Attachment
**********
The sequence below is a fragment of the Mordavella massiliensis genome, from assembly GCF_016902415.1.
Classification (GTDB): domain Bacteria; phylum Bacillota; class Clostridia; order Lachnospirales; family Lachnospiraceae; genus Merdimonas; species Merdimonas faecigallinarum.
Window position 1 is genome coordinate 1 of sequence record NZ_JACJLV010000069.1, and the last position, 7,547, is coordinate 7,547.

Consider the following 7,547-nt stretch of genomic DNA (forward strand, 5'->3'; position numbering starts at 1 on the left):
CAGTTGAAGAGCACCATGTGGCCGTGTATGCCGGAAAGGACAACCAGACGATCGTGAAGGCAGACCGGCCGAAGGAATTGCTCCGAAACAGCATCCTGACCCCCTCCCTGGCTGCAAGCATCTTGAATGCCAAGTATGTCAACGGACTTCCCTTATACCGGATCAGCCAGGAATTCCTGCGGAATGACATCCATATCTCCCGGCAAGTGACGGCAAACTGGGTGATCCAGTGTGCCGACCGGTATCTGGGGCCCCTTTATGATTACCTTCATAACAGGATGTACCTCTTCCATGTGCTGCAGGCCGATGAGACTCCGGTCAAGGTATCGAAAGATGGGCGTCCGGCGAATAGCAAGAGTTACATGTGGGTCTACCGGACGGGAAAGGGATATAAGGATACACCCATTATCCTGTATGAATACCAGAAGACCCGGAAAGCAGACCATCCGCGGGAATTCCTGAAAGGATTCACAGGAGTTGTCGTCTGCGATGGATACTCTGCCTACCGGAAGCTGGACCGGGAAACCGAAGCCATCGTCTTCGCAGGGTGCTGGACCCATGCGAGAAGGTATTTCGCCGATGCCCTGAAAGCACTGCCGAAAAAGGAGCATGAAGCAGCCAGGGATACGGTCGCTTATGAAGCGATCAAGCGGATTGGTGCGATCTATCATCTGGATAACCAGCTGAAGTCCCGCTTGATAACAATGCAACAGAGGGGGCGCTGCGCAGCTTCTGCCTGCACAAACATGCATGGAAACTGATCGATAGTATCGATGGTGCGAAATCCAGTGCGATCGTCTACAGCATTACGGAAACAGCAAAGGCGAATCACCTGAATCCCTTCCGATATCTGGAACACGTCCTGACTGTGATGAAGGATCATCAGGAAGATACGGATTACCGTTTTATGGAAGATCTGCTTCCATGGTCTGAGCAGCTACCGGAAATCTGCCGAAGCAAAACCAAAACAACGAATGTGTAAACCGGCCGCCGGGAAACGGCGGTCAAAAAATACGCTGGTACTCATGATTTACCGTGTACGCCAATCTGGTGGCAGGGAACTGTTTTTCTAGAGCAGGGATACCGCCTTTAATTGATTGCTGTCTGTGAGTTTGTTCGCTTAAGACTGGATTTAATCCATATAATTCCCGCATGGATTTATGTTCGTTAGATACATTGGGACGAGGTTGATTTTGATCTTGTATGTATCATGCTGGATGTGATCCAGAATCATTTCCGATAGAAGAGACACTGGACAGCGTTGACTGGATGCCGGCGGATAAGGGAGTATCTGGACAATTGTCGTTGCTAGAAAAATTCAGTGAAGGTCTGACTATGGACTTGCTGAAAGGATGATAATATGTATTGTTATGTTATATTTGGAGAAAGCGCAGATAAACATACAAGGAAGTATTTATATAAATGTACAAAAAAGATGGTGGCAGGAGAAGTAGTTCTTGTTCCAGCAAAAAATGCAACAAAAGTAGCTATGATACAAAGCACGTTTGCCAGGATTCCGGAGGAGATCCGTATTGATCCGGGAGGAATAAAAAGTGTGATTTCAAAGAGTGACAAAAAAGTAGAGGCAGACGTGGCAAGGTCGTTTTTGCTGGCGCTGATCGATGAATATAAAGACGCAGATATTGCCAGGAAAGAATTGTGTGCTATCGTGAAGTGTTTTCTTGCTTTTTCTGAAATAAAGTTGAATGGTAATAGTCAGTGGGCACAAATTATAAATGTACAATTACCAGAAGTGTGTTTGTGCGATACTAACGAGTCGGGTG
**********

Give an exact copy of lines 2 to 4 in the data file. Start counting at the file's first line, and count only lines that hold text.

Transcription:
Classification (GTDB): domain Bacteria; phylum Bacillota; class Clostridia; order Lachnospirales; family Lachnospiraceae; genus Merdimonas; species Merdimonas faecigallinarum.
Window position 1 is genome coordinate 1 of sequence record NZ_JACJLV010000069.1, and the last position, 7,547, is coordinate 7,547.

Consider the following 7,547-nt stretch of genomic DNA (forward strand, 5'->3'; position numbering starts at 1 on the left):